Local heroes: Truckers 'shed a few tears' over free hot meals from Redcliff rest stop
Local heroes is a series featuring southern Albertans who are making a difference during the pandemic
When he was given a free, hot meal at a rest stop in Redcliff, truck driver Cord Gibson was two weeks into a particularly punishing haul — coffee, showers and hot meals had become scarce for truck drivers.
Since March 21, residents of Redcliff and beyond have chipped in thousands of dollars to feed weary truck drivers who are contributing a crucial service during the coronavirus pandemic.
Trukkers, a 24-hour restaurant attached to a gas station on Highway 1, has been giving away a hot, homemade takeout meal to any truck driver who stops in.
When Gibson stopped in last week, he'd only eaten cold sandwiches for two weeks. He spotted people coming out of Trukkers with takeout boxes.
"I go in [and said to the server], 'Excuse me dear, you guys still have your kitchen open, do you still make food? I'll take it out to the truck, no problem,'" Gibson said.
'I kind of shed a few tears'
The server said they would happily make him a meal. Gibson ordered a hamburger steak with gravy, mushrooms, onions, veggies and rice.
When he tried to pay, the woman confirmed he was a truck driver and then said "no charge."
"I was kind of a little flabbergasted and I said, 'Pardon?'"
That's when Gibson was told the community had donated money to "keep the truckers fed."
"It was a little bit overwhelming. I kind of shed a few tears," said Gibson.
Started with $100 donation
It all started with one $100 donation from Jason Braun three weeks ago.
Owner Deni Watson thanked Braun on the Trukkers Facebook page and then it "blew up," she said.
"People don't know what to do, they want to do something," Watson said.
One of the donations was extra special to Trukkers.
Their best customer Ken Hauck died a couple of years ago. He was such a staple at Trukkers that his wife was known to call the restaurant to get in touch with him.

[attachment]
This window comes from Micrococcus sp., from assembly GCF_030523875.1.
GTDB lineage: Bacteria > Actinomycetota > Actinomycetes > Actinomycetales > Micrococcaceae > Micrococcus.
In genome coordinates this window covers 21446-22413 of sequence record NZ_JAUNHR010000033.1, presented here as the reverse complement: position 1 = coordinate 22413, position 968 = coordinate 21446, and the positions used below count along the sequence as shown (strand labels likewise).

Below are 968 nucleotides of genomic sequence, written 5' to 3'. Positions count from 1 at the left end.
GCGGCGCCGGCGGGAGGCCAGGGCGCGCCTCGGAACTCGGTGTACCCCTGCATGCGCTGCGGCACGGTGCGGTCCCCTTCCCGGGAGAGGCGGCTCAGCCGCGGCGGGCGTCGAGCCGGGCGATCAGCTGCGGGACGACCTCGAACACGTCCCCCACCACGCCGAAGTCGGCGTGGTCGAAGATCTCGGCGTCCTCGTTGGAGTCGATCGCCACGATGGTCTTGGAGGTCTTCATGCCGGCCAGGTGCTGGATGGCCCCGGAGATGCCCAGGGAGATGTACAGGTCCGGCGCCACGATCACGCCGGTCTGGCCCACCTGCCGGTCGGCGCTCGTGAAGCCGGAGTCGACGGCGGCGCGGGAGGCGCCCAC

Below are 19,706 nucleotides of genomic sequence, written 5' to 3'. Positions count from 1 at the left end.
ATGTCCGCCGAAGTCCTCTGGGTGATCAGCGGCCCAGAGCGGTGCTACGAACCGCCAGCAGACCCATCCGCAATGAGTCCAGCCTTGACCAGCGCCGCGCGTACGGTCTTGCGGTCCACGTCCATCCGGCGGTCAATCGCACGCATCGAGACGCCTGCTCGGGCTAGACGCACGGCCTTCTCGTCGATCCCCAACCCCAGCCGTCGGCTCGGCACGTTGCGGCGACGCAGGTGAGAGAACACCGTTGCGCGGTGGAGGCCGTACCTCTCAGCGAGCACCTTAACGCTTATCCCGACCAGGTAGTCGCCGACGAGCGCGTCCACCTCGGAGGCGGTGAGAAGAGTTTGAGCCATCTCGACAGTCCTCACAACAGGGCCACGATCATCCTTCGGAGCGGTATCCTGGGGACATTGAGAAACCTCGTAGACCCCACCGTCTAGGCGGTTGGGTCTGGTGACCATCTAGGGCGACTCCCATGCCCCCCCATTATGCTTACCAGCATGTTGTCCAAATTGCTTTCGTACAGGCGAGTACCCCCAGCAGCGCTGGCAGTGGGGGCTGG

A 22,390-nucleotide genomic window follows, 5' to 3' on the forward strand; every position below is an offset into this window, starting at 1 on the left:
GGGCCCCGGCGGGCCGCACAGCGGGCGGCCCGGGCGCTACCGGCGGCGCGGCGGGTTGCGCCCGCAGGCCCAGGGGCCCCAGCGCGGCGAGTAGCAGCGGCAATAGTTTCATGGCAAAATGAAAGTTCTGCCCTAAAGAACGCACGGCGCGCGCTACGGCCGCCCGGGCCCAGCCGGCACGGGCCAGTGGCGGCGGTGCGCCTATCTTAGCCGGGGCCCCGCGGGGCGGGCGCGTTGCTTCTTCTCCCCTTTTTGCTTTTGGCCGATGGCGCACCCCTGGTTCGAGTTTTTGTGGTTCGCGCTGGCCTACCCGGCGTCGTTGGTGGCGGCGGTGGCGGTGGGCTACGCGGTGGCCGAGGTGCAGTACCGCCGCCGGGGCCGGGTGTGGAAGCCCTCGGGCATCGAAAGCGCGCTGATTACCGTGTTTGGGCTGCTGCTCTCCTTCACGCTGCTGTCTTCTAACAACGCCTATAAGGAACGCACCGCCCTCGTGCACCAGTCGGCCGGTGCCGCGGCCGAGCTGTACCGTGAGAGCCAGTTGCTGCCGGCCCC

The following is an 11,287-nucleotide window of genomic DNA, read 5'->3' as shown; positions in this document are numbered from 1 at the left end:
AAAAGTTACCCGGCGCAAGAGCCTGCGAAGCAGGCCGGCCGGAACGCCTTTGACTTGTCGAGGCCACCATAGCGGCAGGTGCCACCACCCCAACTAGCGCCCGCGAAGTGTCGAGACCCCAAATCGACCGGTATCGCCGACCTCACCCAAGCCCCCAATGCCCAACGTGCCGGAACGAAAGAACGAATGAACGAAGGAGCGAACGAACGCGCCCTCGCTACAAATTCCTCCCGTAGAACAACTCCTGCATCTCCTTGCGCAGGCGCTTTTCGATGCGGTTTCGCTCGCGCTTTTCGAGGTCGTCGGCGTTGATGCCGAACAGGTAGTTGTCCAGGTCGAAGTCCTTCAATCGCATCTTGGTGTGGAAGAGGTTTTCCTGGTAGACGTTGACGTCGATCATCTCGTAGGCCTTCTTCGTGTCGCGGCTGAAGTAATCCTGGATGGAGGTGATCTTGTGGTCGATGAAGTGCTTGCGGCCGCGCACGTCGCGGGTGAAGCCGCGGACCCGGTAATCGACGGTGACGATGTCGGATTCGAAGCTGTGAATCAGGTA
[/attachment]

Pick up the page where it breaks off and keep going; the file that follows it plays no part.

The night he died, Hauck left Trukkers with a belly full of Jell-O and said "see you tomorrow."
'We're treated …like second-rate citizens'
Hauck's photo now hangs above booth number one.
On April 6, Hauck's birthday, his family came into Trukkers and donated to the fund in his name.
One truck driver told Watson the free, hot meal couldn't have come at a better time — he just had to pay $26 for an egg salad sandwich in B.C.
More than one truck driver has posted on the restaurant's Facebook page that the gesture made them tear up.
Truck drivers aren't used to being publicly appreciated and recognized for the work they do.
"We do really long days, we're away from home a long time and we're treated pretty much like second-rate citizens," said Gibson.
'Thank you, truckers'
But these days, people are recognizing the role truckers play and Gibson said the experience has been "heartwarming."
"I was going down the highway from Rogers Pass near Chase and on some of the telephone poles you can see little signs, you can clearly tell kids have made, that say, 'Thank you, truckers.' It puts a smile on your face," Gibson said.
"Down in Chilliwack they have some banners on the overpasses saying, 'Thank you.' It's nice."
Watson, who has been serving truck drivers for a dozen years, said it's about time they are getting the recognition they deserve.
"We've stopped kind of looking at them as the big bullies on the highway and started recognizing that they do and always have provided us with every single thing we need," said the Trukkers owner.
'It's the community'
Watson hasn't counted yet because she wants to do a "big reveal at the end of all this," but she says thousands of dollars have been donated.
Twelve years ago, Watson and her husband bought the restaurant. He died about three years ago.
At first she wasn't sure what to do, but realized while she'd lost her husband, the staff had become like family.
Now, Watson has had to lay off 27 of her 35 staff, but she said she has every intention of re-hiring after she can open her doors to sit-down service again.
"I actually don't know what I would do without this place, so we're just going to keep going," she said.
Watson is quick to point out that though her restaurant is getting constant thanks from the truck drivers, it's the people and businesses who have donated, making all of this possible.
"It has been so amazing," she said.
"I'm in no way able to give meals away right now … but because we have such a strong community behind us, we are able to give these meals out."